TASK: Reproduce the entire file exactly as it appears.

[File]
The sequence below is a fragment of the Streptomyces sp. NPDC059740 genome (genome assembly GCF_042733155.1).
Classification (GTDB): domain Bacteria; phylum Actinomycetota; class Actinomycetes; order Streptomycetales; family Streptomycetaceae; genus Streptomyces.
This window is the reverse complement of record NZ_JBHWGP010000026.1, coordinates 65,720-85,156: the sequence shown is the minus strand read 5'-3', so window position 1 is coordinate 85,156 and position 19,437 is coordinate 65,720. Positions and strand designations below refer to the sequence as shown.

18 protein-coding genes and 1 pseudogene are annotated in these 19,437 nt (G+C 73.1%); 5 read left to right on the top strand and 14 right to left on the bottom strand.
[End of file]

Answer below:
The sequence below is a fragment of the Streptomyces sp. NPDC059740 genome (genome assembly GCF_042733155.1).
Classification (GTDB): domain Bacteria; phylum Actinomycetota; class Actinomycetes; order Streptomycetales; family Streptomycetaceae; genus Streptomyces.
This window is the reverse complement of record NZ_JBHWGP010000026.1, coordinates 65,720-85,156: the sequence shown is the minus strand read 5'-3', so window position 1 is coordinate 85,156 and position 19,437 is coordinate 65,720. Positions and strand designations below refer to the sequence as shown.

18 protein-coding genes and 1 pseudogene are annotated in these 19,437 nt (G+C 73.1%); 5 read left to right on the top strand and 14 right to left on the bottom strand.